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Inertially Aided Robotics
SYSTEM DYNAMICS INTERNATIONAL INC HUNTSVILLE AL
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For most of the current robot manipulators, control of its end- effector, position and orientation is done by controlling joint angles as shown in Figure 1. Each joint is controlled by a local joint servo. Angular position sensors are installed at manipulator joints to measure joint angles. For a desired end-effector position and orientation, inverse kinematics is used to generate command signals in joint coordinates. These signals become the reference inputs to local joint servos. Such control scheme may be called joint sensor based manipulator control. Note that although local feedback exists in each joint servo, there is no feedback to compare the actual end-effector state with respect to the reference state. End-effector control without feedback suffers from two major shortcomings. The first is the effect of arm compliance on the control, and the second is poor robustness. The compliance is caused by the physical nonrigidness of the manipulator and by the insufficient stiffness of the joint servos. The compliance effect causes two problems. The first is the bending andor drooping of manipulator arms caused by loading and by the weight of arms. This affects the accuracy of positioning the end-effector. The second problem is the existence of bending modes in the manipulators dynamical characteristics, making an accurate and steady control of the end-effector difficult. Current methods to cope with the problems of compliance is to adopt large size arm cross-sections, resulting in a bulky manipulator.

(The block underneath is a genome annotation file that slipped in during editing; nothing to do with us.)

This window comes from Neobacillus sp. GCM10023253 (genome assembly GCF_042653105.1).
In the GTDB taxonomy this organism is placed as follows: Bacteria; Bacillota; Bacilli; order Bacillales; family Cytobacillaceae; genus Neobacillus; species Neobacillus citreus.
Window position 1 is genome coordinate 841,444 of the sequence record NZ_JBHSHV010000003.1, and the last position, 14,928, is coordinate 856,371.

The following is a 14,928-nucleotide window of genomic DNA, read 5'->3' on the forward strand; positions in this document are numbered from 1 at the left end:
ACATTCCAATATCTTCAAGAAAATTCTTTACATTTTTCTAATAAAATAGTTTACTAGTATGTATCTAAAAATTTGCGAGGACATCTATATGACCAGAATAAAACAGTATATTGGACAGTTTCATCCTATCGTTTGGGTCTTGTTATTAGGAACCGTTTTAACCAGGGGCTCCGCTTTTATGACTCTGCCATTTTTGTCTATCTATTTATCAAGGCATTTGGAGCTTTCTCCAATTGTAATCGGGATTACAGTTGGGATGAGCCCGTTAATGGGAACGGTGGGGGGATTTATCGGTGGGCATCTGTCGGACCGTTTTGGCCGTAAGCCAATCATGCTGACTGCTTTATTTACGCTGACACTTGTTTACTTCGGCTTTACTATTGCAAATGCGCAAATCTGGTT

APPROVED FOR PUBLIC RELEASE